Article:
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Well, what got me through exam nights in Delhi University

was the wonderful Khada Chammach (standing spoon)

masala chai from the thela-vaalas outside the hostel walls.

They also sold wonderful bun-andas and parathas.

We had dragged out a broken old table to set against

the wall, to stand on and conduct our transactions over

the wall, after the gates were locked at night (curfew ~ 8 pm).

The best masala chai:

boil everything: bad quality tea leaves, milk, and sugar

thoroughly for a long time. In fact, go right ahead and stew it.

Otherwise the spoon would not stand upright in it :)

Throw in the masala early in the process:

Smashed green cardamom (pods and all)

slices of fresh ginger

coarsely smashed peppercorns.

a small pinch of haldi if you have a cold.

(Actually I found the whole concoction very medicinal

and soothing when I had a cough / cold - substitute

honey for the sugar for best anti-cough effect).

Serve in little disposable clay "kulhad" cups.

Adds that earthy fragrance......

Biodegradable and employs otherwise marginalized

"sons of the soil"......

Nothing beats this IMHO. Until recently I'd never heard

of putting cinnamon, fennel, etc in masala chai

Milagai

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Hi, I'm a brand newbie. This is how I make chai:

Boil together 6 cups water, 2 cups milk, 2 slices fresh ginger, 1 cinnamon stick, 6 green cardamom, 6 cloves, and 1/4 cup brown sugar. Simmer 5 minutes, then remove from heat, cover the pot, and let spices steep a bit. Add tea (I like PG Tips) and return to boil. Cover and simmer 5 minutes more. Strain and serve.

I love the rich flavor of the twice boiled milk.

In winter, I add black peppercorns and bay leaves and perhaps fennel seeds to the masala.

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Thanks for the article, Monica. Always nice to see other people's takes on older parental types showing love and care with food, as well as a facet of what it means to hold onto people who are important to you.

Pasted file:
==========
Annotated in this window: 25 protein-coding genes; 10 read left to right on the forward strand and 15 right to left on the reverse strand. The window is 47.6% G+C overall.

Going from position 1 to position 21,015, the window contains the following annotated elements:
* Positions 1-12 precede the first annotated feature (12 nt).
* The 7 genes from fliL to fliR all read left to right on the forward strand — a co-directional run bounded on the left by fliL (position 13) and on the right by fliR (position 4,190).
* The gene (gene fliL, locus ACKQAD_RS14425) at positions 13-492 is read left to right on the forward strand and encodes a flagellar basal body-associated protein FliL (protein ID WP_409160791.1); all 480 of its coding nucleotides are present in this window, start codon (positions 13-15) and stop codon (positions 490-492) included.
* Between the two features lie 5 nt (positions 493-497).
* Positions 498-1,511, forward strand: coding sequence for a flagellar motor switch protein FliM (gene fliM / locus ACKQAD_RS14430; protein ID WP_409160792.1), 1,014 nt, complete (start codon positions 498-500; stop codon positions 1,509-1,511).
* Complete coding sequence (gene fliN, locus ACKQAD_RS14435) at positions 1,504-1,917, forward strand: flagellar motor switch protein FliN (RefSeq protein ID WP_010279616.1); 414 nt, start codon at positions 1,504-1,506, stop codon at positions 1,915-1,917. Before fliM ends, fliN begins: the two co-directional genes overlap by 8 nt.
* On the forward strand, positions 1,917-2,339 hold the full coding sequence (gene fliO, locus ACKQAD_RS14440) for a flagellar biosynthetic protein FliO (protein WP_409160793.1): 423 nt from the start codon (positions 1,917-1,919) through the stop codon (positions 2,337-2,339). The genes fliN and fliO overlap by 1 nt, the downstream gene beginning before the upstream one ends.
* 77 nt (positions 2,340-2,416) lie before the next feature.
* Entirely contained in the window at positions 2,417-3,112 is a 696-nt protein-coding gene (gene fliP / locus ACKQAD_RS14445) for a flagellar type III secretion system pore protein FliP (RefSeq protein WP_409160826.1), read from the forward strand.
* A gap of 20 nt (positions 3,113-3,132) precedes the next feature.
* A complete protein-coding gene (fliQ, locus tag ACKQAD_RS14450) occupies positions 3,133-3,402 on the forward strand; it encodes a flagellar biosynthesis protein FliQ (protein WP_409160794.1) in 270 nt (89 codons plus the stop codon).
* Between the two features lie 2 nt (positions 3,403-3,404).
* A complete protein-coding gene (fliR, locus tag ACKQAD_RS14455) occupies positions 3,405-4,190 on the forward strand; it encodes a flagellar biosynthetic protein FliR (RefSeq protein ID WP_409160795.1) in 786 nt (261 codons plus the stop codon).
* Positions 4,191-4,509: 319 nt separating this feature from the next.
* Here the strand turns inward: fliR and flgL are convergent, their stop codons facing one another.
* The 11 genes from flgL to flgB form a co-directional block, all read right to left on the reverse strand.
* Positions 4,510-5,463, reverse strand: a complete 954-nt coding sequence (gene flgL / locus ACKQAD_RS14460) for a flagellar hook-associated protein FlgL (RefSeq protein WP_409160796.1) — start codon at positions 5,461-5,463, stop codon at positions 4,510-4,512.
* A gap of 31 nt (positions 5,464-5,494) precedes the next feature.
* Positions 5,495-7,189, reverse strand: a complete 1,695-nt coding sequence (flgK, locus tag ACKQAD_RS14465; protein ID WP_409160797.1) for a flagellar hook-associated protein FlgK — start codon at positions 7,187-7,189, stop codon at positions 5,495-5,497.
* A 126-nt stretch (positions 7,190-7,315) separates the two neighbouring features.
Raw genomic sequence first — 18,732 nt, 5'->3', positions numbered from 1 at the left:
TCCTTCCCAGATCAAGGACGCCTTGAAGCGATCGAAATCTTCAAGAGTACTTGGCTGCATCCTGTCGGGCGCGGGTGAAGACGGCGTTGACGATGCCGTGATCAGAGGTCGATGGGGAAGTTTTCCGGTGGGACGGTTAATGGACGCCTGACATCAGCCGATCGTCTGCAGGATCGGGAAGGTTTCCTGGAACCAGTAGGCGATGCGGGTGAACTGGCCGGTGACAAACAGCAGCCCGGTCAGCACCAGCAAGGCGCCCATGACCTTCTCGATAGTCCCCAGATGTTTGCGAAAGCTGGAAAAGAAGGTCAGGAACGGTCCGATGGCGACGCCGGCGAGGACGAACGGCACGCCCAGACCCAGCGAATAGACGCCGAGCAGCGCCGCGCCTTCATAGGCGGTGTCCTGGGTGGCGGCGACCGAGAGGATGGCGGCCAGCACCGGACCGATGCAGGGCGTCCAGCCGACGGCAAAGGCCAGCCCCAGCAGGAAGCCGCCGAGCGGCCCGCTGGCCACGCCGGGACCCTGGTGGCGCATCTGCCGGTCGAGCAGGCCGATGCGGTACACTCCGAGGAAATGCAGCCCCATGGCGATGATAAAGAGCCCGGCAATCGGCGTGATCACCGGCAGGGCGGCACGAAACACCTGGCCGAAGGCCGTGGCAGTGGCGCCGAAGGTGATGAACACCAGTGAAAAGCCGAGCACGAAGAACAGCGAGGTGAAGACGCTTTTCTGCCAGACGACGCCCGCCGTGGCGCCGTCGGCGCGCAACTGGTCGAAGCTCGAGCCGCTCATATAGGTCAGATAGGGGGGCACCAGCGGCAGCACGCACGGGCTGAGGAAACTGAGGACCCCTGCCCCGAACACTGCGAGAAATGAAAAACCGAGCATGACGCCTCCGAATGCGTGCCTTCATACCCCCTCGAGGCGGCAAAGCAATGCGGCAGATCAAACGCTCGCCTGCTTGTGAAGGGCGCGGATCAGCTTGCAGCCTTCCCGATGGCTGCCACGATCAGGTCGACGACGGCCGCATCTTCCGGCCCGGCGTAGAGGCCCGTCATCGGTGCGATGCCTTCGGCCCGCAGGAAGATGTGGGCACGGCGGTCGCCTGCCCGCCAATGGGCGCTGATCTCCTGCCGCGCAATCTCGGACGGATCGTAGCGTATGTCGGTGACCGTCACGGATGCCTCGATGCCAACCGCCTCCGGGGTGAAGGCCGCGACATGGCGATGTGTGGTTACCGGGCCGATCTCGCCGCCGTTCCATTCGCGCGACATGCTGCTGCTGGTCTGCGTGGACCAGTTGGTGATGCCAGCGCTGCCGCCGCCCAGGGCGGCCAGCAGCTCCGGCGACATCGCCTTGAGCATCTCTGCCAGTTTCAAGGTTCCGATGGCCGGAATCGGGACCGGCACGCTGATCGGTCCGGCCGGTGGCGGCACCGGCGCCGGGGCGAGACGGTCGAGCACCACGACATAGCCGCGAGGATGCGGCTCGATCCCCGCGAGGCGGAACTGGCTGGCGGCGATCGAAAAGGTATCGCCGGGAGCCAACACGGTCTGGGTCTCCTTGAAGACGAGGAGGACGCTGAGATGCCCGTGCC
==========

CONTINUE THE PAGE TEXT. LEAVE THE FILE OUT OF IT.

Now I need to figure out who I should make chai for... My friends and chosen family, they all don't like it and are either unapologetic coffee drinkers, or in the case of my partner, just can't stand tea with anything else added except water. Hmph. On the other hand, I could sip it all day while munching on savory spicy snacks.

Pat

"I... like... FOOD!" -Red Valkyrie, Gauntlet Legends-

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The chai thread is probably not the right place to mention this, but I've recently started making sensational coffee in the thick, Turkish style, using palm jaggery. This is a dark, complex tasting product and it goes perfectly with strong coffee,

Vikram

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Most Parsis drink their tea the English way, hot water poured in a kettle with loose tea and a couple of (leelee chai stalks - lemon grass), almost all my friends and relatives have it growing in pots in their gardens, whenever we had tea someone would go out and grab some fresh "Leelee Chai" literal translation green tea and sometimes we even added fresh mint, I have several friends in the USA who grow it in their gardens or in colder climates in their houses but it just doesn't do that well. Milk and sugar are added after you pour the tea in your cup, some people add sweetened condensed milk or half and half for a richer tasting tea. For some reason the taste just isn't the same here as it is back home. Every time I visit I just can't wait to have my first cup of tea and miss it terribly when I come back

Edited by Yasmin (log)
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  • 7 months later...
For a non-traditional Chai try using Maple Syrup as a sweetener-not a lot.

The mid-weight syrup adds a dimension of smoothness and a fullness to any Masala/Tea combo-exquisite!

most of the 'chai' touted by non Indian vendors in the US, coffee shops etc list honey as the sweetner, perhaps for the same reason.

Bombay Curry Company

3110 Mount Vernon Avenue, Alexandria, VA 22305. 703. 836-6363

Delhi Club

Arlington, Virginia

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  • 1 month later...

Though the thread has been very old, here is my version of the Masala Chai.